[NEWS] Maya Lin Installs a ‘Ghost Forest’ in the Middle of Manhattan

September 2, 2021

Maya Lin, ​Ghost Forest​, 2021. Courtesy PACE GALLERY

Maya Lin just planted 49 dying cedar trees in Midtown Manhattan’s Madison Square Park to created a haunting ‘Ghost Forest’ that brings the reality of climate change to our own back yard. The artwork in on view through November 14, 2021. 

“Ghost Forest” is named for the real phenomenon of dead and dying forests that results from climate change events – often from beetle infestations due to warmer temperatures or saltwater inundation from rising sea levels.


These 49 Atlantic white cedars are from the Pine Barrens in New Jersey, which is suffering from environmental problems caused by climate change. Victims of saltwater infiltration, the trees were salted for removal in an effort to regenerated and replant the area. Foresters were working with the local landowner to clear this dying grove as part of a forestry practice that will allow for the regeneration of the trees, since cedars need open light to repopulate. The artist is “borrowing” these trees for six months installation.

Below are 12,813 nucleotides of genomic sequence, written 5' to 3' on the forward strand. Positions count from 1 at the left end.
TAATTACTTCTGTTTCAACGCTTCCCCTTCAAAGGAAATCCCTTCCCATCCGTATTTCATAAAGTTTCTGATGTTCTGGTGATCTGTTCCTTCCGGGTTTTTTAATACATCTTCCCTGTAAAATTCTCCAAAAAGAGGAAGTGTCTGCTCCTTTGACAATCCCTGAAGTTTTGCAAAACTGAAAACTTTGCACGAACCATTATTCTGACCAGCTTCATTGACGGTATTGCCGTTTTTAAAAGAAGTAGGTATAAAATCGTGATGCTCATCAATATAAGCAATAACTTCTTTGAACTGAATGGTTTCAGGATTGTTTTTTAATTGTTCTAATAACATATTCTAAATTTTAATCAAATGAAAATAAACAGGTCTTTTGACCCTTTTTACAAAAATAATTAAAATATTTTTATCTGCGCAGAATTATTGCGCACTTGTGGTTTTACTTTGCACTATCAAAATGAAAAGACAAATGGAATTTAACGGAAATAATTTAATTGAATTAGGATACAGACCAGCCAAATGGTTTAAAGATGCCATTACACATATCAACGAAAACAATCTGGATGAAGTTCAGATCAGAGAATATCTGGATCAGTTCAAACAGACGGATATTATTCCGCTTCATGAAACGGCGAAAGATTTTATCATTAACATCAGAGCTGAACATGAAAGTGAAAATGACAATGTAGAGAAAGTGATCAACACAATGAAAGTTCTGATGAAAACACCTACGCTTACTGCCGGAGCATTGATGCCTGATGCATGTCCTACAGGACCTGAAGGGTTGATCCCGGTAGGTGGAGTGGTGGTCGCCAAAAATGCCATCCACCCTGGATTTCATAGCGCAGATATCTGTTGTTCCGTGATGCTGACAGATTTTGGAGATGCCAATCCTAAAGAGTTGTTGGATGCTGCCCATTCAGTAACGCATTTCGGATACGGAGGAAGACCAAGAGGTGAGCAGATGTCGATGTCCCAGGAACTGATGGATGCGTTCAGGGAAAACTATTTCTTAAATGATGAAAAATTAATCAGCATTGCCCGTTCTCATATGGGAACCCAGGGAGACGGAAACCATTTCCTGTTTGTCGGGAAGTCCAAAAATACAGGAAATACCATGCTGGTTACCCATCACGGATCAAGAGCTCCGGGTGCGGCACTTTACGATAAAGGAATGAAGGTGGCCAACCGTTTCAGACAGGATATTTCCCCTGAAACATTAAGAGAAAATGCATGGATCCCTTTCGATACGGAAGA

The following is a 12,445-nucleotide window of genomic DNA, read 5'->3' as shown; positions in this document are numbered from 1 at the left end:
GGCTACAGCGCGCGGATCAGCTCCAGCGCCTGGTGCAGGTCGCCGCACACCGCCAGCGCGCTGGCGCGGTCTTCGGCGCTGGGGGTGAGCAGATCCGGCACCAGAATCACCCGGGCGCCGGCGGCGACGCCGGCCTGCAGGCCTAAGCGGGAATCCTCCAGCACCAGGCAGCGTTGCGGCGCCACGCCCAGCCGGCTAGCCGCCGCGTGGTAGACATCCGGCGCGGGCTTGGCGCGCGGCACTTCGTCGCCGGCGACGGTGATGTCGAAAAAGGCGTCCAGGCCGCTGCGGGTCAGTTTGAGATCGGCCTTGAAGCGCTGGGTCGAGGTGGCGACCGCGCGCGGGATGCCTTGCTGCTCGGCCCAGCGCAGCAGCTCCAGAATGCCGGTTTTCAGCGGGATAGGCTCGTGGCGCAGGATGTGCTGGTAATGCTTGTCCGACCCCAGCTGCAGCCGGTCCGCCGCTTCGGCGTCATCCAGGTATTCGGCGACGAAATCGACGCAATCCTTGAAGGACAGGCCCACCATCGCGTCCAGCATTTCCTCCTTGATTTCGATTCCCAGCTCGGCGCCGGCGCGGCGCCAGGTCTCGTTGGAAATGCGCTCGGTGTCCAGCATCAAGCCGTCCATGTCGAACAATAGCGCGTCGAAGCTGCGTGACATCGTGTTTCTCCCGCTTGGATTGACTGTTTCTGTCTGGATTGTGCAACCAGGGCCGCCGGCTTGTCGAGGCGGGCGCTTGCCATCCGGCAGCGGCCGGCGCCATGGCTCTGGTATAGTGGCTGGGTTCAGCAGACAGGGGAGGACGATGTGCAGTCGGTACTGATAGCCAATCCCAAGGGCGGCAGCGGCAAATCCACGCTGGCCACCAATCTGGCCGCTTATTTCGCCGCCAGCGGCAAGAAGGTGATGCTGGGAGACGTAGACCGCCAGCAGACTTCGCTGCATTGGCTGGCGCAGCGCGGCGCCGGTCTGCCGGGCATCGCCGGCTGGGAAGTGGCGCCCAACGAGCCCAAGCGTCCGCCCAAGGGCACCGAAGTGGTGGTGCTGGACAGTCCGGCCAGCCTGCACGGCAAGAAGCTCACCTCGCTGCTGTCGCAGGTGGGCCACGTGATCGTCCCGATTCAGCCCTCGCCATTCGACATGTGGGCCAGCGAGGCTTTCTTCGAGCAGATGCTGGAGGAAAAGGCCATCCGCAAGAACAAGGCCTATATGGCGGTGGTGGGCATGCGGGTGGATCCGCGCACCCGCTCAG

​Ghost Forest is set against living trees and buildings. Photo by Maya Lin Studio

The installation will run for six months, during which time the park will visibly change with the seasons, while the dead cedars will turn even more spectral as they decay. One of the oddest experiences when visiting “Ghost Forest” is the clash of buzzing life and laughter that weaves between the solemn trees. Lin incorporated lush green grass between the trees to invite visitors to sit and stay. The leafless trees are also meant to contrast with the ever-changing thriving trees in the rest of the park, Lin said, “I wanted Ghost Forest’s skeletal forms will invite passerby to confront the reality of the strain put on ecosystems by climate change.”


Lin and the Conservancy are also holding a programme of public events with a focus on nature-based solutions to climate change including lectures by leading specialists in the field. If you’re in New York, I would like you to visit ‘Ghost Forest' and have various experiences.


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